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New York City Ballet: Friandises, Slice to Sharp, Vienna Waltzes
-Onstage with the Dancers

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New York City Ballet

Founders, George Balanchine and Lincoln Kirstein
Founding Choreographers, George Balanchine and Jerome Robbins
Ballet Master in Chief, Peter Martins
Ballet Mistress, Rosemary Dunleavy
Children's Ballet Mistress, Garielle Whittle
Orchestra, Music Director, Andrea Quinn
Managing Director, Marketing and Communications, Robert Daniels
Associate Director, Communications, Siobhan Burns
Press Coordinator, Joe Guttridge

New York State Theater, Lincoln Center

Dr. Roberta E. Zlokower
June 20, 2006
Originally Published on

The Diamond Project: The Diamond Project is the sixth such festival of new works, with seven choreographers, from unique international backgrounds, presenting new ballets. Tonight's program features a new work by Jorma Elo, Resident Choreographer of the Boston Ballet.

Friandises (2006): Commissioned Music by Christopher Rouse, Choreography by Peter Martins, Leotards by Yumiko, Lighting by Mark Stanley, Conductor: Andrea Quinn, Performed by Tyler Peck, Daniel Ulbricht, and the Company. "Friandises" in French means morsels or bits. The French dance suite includes an "Intrada", a "siciliane", a "sarabande", and a "gallop". (NYCB Notes).

On third viewing, Friandises remained radiant, with Daniel Ulbricht and Tiler Peck even more relaxed in this fairly new and bravura work. Rouse's music seemed less atonal and more classical, as the score shifts style and tone seamlessly with Mr. Martins' ever-changing choreography. These contrasts are clever and add interest to the dynamic concept. The strings were especially resonant, in the accompaniment of astounding aerobics. Andrea Quinn conducted one of her final City Ballet performances here, and she kept the orchestral momentum charged and charismatic.

Slice to Sharp (2006): Music by Heinrich Ignaz Franz von Biber and Antonio Vivaldi, Choreography by Jorma Elo, Costumes by Holly Hynes, Lighting by Mark Stanley, Guest Conductor: David Briskin, Violin Soloists: Kurt Nikkanen and Michael Roth, Performed by Maria Kowroski, Ana Sophia Scheller, Sofiane Sylve, Wendy Whelan, Joaquin De Luz, Craig Hall, Edwaard Liang, and Amar Ramasar. Jorma Elo was born in Finland, and, in addition to choreography, he designs costumes, lighting, and video effects for ballets. Von Biber is known for virtuoso violin works, with special tunings to create chordal effects.(NYCB Notes).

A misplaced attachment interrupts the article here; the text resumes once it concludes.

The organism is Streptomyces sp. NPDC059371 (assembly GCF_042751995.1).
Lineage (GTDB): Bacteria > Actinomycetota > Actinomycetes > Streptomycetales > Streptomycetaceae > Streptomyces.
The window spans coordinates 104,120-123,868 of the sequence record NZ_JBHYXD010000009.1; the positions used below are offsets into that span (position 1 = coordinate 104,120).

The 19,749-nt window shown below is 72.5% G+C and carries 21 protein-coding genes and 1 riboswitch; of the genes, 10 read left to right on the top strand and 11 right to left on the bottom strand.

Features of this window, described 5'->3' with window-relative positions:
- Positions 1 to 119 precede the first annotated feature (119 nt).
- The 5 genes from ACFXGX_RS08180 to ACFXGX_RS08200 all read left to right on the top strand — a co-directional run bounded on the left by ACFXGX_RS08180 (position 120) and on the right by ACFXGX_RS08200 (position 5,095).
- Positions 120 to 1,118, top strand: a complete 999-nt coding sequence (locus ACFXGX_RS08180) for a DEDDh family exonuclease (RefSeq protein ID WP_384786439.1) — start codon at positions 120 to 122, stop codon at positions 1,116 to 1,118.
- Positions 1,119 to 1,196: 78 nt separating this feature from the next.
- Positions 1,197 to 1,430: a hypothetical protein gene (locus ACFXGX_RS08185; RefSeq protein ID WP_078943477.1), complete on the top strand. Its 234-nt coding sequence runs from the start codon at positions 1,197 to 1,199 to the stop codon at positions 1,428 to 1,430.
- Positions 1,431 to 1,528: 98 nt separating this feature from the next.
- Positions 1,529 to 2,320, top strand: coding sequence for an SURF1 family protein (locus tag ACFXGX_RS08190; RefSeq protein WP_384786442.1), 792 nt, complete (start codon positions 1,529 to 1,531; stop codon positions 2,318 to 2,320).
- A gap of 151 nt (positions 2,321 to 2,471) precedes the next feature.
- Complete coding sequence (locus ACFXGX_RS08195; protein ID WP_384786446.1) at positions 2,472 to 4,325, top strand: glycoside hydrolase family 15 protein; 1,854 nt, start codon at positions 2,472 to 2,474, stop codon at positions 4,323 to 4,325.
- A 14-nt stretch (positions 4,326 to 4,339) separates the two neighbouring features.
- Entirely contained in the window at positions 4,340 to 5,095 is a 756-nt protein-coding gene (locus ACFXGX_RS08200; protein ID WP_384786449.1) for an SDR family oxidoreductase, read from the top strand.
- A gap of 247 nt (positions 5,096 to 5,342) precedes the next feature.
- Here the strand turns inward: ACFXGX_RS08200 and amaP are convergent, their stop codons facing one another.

As the final work to be presented in this season's Diamond Project, Jorma Elo's Slice to Sharp was one of my favorites. Kurt Nikkanen and Michael Roth shared the duo violin spotlight, generating some very exuberant sound, under David Briskin's focused conducting. With the likes of Joaquin De Luz and Amar Ramasar in tornado motion, with the ensemble in windmill-like arm circles, and with the likes of Wendy Whelan, Sofiane Sylve, Ana Sophia Scheller, and Maria Kowroski being lifted and carried about by four muscular dynamos - Mr. De Luz, Mr. Ramasar, Craig Hall, and Edwaard Liang, Slice to Sharp was almost too much to absorb on one viewing.

The von Biber and Vivaldi score added a refined classicism to this very contemporary creation. It was a pleasure to be so well entertained so late in the Project. Kudos to Jorma Elo.

Vienna Waltzes (1977): Music by Johann Strauss/Franz Lehár/Richard Strauss, Choreography by George Balanchine, Scenery by Rouben Ter-Arutunian, Costumes by Karinska, Original Lighting by Ronald Bates, Lighting by Mark Stanley, Conductor: Maurice Kaplow, Performed by Pascale van Kipnis, Jason Fowler, Miranda Weese, Joaquin De Luz, Carrie Lee Riggins, Tom Gold, Jenifer Ringer, Nilas Martins, Darci Kistler, Charles Askegard, and the Company. These costumes are the last that Karinska had created for NYC Ballet. She had designed costumes for much of the 20th Century, for ballet, Broadway, and opera, having fled Russia, and she collaborated with Balanchine as City Ballet's principal costume-maker. (NYCB Notes).

The Company was in rare form in this most incandescent and radiant ballet, a Balanchine masterpiece. This three-part waltz, in woodland forest, in dim ballroom, and against a black-white mirrored backdrop, is almost like three unique ballets, each with its own series of orchestrated waltzes. Balanchine was a wizard to have imagined such dramatic visual development within the J. Strauss/Lehar/R. Strauss score. Rouben Ter-Arutunian's scenery is worthy of a grand award. Pascale van Kipnis and Jason Fowler led the rapturous, first woodland scene, with Miranda Weese and Joaquin De Luz leading the second with joyful explosion. Carrie Lee Riggins and Tom Gold led the polkas, with Jenifer Ringer and Nilas Martins leading a ballroom scene. Darci Kistler and Charles Askegard appeared with the previous leads in Richard Strauss' waltzes for the mirrored black-white ball.

Kudos to Karinska, kudos to Rouben Ter-Arutunian, and kudos to George Balanchine.

Maria Kowroski and Craig Hall in New York City Ballet's Slice to Sharp
Photo courtesy of Paul Kolnik

For more information, contact Dr. Roberta E. Zlokower at